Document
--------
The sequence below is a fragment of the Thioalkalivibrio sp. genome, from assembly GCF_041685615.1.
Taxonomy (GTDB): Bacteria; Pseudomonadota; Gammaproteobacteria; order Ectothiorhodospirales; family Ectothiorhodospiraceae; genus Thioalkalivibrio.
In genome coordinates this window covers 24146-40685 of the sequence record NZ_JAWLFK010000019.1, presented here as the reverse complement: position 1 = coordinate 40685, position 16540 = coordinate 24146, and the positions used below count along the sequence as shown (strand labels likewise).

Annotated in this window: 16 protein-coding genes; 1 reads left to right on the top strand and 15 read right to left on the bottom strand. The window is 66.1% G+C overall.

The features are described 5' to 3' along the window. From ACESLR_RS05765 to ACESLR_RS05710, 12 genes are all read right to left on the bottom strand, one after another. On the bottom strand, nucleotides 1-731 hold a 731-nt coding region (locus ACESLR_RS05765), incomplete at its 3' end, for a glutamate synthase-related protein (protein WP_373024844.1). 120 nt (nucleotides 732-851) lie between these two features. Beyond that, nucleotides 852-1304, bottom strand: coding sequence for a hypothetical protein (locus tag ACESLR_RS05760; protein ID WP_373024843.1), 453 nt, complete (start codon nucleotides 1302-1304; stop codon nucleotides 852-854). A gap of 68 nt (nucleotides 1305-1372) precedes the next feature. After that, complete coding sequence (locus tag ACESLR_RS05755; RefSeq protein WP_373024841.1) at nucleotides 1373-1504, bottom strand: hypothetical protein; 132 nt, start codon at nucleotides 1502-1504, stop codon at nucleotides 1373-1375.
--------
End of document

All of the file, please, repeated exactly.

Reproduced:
The sequence below is a fragment of the Thioalkalivibrio sp. genome, from assembly GCF_041685615.1.
Taxonomy (GTDB): Bacteria; Pseudomonadota; Gammaproteobacteria; order Ectothiorhodospirales; family Ectothiorhodospiraceae; genus Thioalkalivibrio.
In genome coordinates this window covers 24146-40685 of the sequence record NZ_JAWLFK010000019.1, presented here as the reverse complement: position 1 = coordinate 40685, position 16540 = coordinate 24146, and the positions used below count along the sequence as shown (strand labels likewise).

Annotated in this window: 16 protein-coding genes; 1 reads left to right on the top strand and 15 read right to left on the bottom strand. The window is 66.1% G+C overall.

The features are described 5' to 3' along the window. From ACESLR_RS05765 to ACESLR_RS05710, 12 genes are all read right to left on the bottom strand, one after another. On the bottom strand, nucleotides 1-731 hold a 731-nt coding region (locus ACESLR_RS05765), incomplete at its 3' end, for a glutamate synthase-related protein (protein WP_373024844.1). 120 nt (nucleotides 732-851) lie between these two features. Beyond that, nucleotides 852-1304, bottom strand: coding sequence for a hypothetical protein (locus tag ACESLR_RS05760; protein ID WP_373024843.1), 453 nt, complete (start codon nucleotides 1302-1304; stop codon nucleotides 852-854). A gap of 68 nt (nucleotides 1305-1372) precedes the next feature. After that, complete coding sequence (locus tag ACESLR_RS05755; RefSeq protein WP_373024841.1) at nucleotides 1373-1504, bottom strand: hypothetical protein; 132 nt, start codon at nucleotides 1502-1504, stop codon at nucleotides 1373-1375.